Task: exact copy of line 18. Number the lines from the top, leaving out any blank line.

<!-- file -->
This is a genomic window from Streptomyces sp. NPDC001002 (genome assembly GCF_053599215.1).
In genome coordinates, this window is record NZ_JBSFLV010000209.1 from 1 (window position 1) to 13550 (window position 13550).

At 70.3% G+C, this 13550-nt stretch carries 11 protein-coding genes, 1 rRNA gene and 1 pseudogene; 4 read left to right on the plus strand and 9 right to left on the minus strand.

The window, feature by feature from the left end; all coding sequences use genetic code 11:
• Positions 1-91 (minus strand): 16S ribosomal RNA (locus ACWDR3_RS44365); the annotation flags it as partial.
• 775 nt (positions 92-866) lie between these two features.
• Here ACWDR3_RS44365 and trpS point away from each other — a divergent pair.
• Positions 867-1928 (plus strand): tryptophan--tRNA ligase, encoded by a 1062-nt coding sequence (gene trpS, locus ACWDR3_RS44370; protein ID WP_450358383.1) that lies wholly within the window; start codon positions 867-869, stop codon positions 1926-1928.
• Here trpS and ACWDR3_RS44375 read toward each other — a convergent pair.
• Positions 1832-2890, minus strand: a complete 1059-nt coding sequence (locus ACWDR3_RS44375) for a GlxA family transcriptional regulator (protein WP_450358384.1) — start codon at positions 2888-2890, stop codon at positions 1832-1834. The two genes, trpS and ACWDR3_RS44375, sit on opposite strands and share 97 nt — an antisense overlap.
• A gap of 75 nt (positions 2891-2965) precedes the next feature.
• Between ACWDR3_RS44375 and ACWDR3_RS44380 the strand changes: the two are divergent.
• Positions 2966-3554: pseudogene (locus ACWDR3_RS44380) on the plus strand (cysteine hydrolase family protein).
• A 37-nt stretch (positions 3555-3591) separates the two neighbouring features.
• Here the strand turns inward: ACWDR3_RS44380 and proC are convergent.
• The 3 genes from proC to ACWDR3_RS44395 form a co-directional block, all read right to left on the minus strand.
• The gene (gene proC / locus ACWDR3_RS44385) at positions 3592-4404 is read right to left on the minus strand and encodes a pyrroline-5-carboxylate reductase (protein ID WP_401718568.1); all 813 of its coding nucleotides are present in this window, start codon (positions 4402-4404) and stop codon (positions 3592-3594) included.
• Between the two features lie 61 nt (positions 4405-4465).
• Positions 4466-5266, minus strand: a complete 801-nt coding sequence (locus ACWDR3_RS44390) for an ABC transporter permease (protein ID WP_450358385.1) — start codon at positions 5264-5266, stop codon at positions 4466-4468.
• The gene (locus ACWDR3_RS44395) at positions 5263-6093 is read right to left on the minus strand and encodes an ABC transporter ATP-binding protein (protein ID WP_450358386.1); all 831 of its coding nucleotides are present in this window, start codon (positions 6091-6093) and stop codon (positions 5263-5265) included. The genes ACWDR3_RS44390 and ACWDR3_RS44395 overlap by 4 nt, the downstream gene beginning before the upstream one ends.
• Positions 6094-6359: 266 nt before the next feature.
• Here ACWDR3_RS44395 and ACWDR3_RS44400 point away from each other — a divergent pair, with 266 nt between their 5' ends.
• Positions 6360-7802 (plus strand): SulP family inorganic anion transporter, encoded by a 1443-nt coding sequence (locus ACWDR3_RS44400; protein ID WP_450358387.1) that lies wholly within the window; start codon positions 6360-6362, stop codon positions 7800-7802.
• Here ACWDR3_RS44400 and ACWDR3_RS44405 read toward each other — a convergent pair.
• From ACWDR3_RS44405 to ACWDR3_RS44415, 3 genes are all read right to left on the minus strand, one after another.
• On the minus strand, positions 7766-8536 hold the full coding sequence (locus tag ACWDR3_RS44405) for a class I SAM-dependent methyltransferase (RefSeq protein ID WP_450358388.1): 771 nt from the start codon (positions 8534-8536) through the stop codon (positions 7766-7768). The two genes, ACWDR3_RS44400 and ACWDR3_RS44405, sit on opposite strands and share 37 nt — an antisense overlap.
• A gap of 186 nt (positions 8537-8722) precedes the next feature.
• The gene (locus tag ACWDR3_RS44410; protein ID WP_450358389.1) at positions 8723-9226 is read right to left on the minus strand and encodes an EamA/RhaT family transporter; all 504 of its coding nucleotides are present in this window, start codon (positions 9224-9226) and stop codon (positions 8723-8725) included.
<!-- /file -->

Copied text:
• Between the two features lie 61 nt (positions 4405-4465).